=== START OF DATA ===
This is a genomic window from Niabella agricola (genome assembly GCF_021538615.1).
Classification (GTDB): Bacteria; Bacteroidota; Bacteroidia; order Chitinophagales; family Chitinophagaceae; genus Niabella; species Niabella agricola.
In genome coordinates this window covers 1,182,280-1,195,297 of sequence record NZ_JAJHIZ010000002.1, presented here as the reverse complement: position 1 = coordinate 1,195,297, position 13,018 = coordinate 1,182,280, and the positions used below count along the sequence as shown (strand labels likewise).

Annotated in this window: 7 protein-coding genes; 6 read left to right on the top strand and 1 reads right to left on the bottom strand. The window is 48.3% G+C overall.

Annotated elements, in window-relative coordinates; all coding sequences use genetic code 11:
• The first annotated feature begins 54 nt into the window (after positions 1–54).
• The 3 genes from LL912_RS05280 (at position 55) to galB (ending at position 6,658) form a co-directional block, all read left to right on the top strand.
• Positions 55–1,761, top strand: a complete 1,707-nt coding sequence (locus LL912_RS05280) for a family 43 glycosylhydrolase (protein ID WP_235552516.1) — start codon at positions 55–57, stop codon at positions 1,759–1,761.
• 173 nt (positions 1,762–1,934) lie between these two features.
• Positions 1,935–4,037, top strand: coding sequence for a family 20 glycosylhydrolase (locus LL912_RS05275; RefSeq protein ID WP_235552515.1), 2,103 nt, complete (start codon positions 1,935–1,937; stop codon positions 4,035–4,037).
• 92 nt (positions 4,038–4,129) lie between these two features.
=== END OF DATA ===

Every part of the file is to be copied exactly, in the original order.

This is a genomic window from Niabella agricola (genome assembly GCF_021538615.1).
Classification (GTDB): Bacteria; Bacteroidota; Bacteroidia; order Chitinophagales; family Chitinophagaceae; genus Niabella; species Niabella agricola.
In genome coordinates this window covers 1,182,280-1,195,297 of sequence record NZ_JAJHIZ010000002.1, presented here as the reverse complement: position 1 = coordinate 1,195,297, position 13,018 = coordinate 1,182,280, and the positions used below count along the sequence as shown (strand labels likewise).

Annotated in this window: 7 protein-coding genes; 6 read left to right on the top strand and 1 reads right to left on the bottom strand. The window is 48.3% G+C overall.

Annotated elements, in window-relative coordinates; all coding sequences use genetic code 11:
• The first annotated feature begins 54 nt into the window (after positions 1–54).
• The 3 genes from LL912_RS05280 (at position 55) to galB (ending at position 6,658) form a co-directional block, all read left to right on the top strand.
• Positions 55–1,761, top strand: a complete 1,707-nt coding sequence (locus LL912_RS05280) for a family 43 glycosylhydrolase (protein ID WP_235552516.1) — start codon at positions 55–57, stop codon at positions 1,759–1,761.
• 173 nt (positions 1,762–1,934) lie between these two features.
• Positions 1,935–4,037, top strand: coding sequence for a family 20 glycosylhydrolase (locus LL912_RS05275; RefSeq protein ID WP_235552515.1), 2,103 nt, complete (start codon positions 1,935–1,937; stop codon positions 4,035–4,037).
• 92 nt (positions 4,038–4,129) lie between these two features.